On 'Hicksploitation' And Other White Stereotypes Seen On TV | WAMU 88.5 - American University Radio

On 'Hicksploitation' And Other White Stereotypes Seen On TV

On cable TV, there's a whole truckload of reality shows that make fun of working-class, white Southern culture. They are some of the most popular and talked about new shows, too, such as Here Comes Honey Boo Boo and Duck Dynasty.

MTV tried cashing in on the redneck TV trend with its own hyped-up platform for young Southern kids behaving badly, Buckwild. It played like a Southern-fried version of Jersey Shore. Its stars were a dimwitted crew of young people in West Virginia drinking hard and riding pickup trucks through ditches filled with mud.

Then, one of them died, along with two other people, in a vehicle stuck in mud. The show wasn't shooting at the time, but Shain Gandee's death was enough to make MTV stop production.

Still, there are plenty more places to see blatant stereotypes of white subcultures, beyond the hicksploitation served by Buckwild. Over on VH1, Mob Wives are the cliche in-your-face Italian Mafia matriarchs. TLC has backward, barely educated rural kids wandering around New York City in Breaking Amish. And barely legal prospective brides brag about marrying their cousins in My Big Fat American Gypsy Wedding, also on TLC.

That's a big pile of the worst stereotypes about white, working-class people around.

And here's the thing: There aren't nearly as many new shows like this about African-Americans or Latinos, especially if they are working class. Shows like Real Housewives of Atlanta and Love and Hip Hop Atlanta show off more lavish lifestyles and have been around longer.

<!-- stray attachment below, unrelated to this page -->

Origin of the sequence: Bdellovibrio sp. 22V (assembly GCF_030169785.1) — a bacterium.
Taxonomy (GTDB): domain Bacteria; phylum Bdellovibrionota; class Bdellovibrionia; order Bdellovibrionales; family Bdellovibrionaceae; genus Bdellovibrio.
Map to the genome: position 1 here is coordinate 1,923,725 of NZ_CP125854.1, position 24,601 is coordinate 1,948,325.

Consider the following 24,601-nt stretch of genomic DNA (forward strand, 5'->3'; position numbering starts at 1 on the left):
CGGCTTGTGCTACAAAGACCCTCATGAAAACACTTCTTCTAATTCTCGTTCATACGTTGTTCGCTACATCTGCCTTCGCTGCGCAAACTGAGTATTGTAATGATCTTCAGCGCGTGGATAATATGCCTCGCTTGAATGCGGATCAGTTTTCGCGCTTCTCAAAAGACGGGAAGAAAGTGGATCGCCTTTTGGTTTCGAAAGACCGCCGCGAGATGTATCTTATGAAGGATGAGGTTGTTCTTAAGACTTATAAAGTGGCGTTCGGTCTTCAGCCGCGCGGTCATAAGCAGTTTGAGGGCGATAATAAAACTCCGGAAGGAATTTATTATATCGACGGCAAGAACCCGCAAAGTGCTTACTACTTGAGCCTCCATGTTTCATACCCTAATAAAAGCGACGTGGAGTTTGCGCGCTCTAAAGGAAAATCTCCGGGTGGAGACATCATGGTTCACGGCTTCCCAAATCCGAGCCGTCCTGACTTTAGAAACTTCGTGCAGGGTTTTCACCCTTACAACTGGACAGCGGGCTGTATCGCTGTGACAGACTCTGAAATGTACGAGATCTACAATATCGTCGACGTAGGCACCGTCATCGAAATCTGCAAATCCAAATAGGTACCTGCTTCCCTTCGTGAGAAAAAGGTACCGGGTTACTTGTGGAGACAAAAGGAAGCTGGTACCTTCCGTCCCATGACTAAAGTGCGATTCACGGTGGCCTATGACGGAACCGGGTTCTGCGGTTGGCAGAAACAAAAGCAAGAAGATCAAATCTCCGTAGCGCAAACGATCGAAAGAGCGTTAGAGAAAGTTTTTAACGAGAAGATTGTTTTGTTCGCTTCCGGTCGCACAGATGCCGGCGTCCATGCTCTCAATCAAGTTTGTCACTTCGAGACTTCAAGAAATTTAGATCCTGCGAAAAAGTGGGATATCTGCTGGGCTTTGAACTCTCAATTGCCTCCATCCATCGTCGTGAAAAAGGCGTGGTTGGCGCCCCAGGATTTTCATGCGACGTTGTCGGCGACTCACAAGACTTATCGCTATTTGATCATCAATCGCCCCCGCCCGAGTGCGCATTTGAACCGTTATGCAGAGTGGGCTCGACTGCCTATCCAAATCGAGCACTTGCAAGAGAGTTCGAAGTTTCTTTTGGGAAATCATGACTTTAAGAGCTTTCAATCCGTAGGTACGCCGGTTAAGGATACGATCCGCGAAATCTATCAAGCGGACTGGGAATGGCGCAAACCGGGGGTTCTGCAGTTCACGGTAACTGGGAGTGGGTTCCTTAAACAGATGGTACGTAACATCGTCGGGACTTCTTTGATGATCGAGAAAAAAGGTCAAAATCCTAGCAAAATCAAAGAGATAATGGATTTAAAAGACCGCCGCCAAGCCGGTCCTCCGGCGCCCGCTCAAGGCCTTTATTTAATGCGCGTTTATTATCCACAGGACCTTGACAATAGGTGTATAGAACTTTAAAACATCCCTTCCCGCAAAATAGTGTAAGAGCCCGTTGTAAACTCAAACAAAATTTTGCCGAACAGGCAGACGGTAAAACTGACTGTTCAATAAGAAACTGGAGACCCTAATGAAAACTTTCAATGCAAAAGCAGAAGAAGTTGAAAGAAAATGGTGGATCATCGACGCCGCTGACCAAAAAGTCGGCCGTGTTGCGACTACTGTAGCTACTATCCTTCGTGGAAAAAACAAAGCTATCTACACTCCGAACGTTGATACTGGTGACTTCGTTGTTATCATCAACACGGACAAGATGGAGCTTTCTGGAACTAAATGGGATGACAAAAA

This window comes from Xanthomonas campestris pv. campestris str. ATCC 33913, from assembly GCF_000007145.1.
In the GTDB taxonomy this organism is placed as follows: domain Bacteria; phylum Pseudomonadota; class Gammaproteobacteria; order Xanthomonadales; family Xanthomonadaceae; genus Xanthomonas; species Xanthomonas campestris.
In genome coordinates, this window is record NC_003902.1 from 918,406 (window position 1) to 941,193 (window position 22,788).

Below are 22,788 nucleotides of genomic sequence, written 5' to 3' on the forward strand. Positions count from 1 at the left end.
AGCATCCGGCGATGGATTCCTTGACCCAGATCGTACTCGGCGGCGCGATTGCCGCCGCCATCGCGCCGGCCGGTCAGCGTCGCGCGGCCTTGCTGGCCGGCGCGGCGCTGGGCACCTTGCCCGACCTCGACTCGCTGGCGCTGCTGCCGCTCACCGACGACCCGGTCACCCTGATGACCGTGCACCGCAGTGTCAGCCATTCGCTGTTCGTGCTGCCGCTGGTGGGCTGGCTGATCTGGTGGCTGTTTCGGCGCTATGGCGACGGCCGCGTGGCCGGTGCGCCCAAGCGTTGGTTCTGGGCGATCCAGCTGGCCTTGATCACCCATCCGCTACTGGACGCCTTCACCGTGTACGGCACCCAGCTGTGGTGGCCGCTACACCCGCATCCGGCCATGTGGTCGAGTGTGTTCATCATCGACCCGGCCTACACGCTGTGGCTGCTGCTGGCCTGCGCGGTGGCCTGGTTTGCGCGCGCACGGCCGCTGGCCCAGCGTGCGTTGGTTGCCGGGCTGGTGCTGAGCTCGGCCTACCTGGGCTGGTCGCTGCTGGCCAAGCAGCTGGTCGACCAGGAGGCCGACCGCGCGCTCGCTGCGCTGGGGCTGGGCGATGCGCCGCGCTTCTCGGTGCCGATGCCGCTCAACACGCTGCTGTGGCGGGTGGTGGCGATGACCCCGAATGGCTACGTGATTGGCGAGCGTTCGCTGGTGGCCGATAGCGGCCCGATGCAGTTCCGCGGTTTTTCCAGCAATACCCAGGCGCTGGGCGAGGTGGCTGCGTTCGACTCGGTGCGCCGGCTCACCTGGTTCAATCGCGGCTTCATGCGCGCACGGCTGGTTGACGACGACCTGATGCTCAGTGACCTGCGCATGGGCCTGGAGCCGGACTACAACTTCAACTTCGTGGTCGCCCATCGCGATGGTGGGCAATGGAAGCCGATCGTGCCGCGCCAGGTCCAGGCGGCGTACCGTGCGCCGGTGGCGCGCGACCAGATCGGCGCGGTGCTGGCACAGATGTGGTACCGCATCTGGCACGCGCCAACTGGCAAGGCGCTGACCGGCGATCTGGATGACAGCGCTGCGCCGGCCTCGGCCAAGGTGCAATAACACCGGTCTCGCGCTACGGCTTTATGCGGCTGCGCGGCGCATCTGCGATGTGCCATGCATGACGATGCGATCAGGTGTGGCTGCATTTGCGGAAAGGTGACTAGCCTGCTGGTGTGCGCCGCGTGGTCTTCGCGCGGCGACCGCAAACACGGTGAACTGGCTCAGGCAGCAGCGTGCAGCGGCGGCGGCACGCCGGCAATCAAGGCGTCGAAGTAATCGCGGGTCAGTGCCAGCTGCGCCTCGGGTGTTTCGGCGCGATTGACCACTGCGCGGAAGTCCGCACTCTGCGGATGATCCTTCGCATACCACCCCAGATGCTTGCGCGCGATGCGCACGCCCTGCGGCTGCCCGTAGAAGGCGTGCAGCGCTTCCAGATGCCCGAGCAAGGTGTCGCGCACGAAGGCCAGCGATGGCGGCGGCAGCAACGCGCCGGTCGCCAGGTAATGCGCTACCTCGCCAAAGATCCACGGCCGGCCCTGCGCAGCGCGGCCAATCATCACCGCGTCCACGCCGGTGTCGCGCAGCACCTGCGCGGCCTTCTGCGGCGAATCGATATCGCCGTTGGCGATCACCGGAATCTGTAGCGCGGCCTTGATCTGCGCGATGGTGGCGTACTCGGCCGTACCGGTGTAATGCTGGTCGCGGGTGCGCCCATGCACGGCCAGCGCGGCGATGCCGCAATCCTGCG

Late last year, the Oxygen channel tried to create a new one, developing a pilot featuring rapper Shawty Lo bragging that he had 11 kids by 10 different women. It was supposed to be called All My Babies' Mamas.

The backlash against this travesty was immediate and powerful. Radio personalities complained on-air, harsh coverage came from CNN and Fox News, and more than 30,000 protesters signed a petition against the show on Change.org.

It worked. Oxygen announced it wouldn't develop the series.

So why haven't these other shows stereotyping white people seen protests just as strong?

I suspect it's because too many folks see stereotypes as a problem mostly for people of color.

We've got lots of practice criticizing degrading images of black and brown people. Activists know how to gather the news stories, book the media appearances and assemble the petitions to press their case. Advertisers get nervous and programmers think twice.

What many forget is that it can be just as easy to stereotype white, working-class folks, and just as hard to scrub those stereotypes off your TV screen.

Eric Deggans is the TV and media critic for the Tampa Bay Times, a freelance contributor to NPR and author of the new book Race-Baiter: How the Media Wields Dangerous Words to Divide a Nation, published by Palgrave Macmillan.

Copyright 2013 NPR. To see more, visit http://www.npr.org/.

NPR

Multispectral Imaging Could Reveal Secrets Of Martellus Map

A team of researchers are using multispectral imaging to uncover hidden text on a 1491 Martellus map, one of the most important maps in history. Lead researcher Chet Van Duzer thinks the discoveries will allow historians and scholars to see just how the map influenced cartography in its time.
NPR

Diet Soda May Alter Our Gut Microbes And The Risk Of Diabetes

There's a new wrinkle to the old debate over diet soda: Artificial sweeteners can alter our microbiomes. And for some, this may raise blood sugar levels and set the stage for diabetes.
NPR

A New Campaign Ad Sport: Billionaire Bashing

It's open season on the wealthy political donors. Democratic campaign ads tie Republican candidates to the Koch brothers, while GOP ads paint sinister images of George Soros and Tom Steyer.
NPR

3.7 Million Comments Later, Here's Where Net Neutrality Stands

A proposal about how to maintain unfettered access to Internet content drew a bigger public response than any single issue in the Federal Communication Commission's history. What's next?

Leave a Comment

Help keep the conversation civil. Please refer to our Terms of Use and Code of Conduct before posting your comments.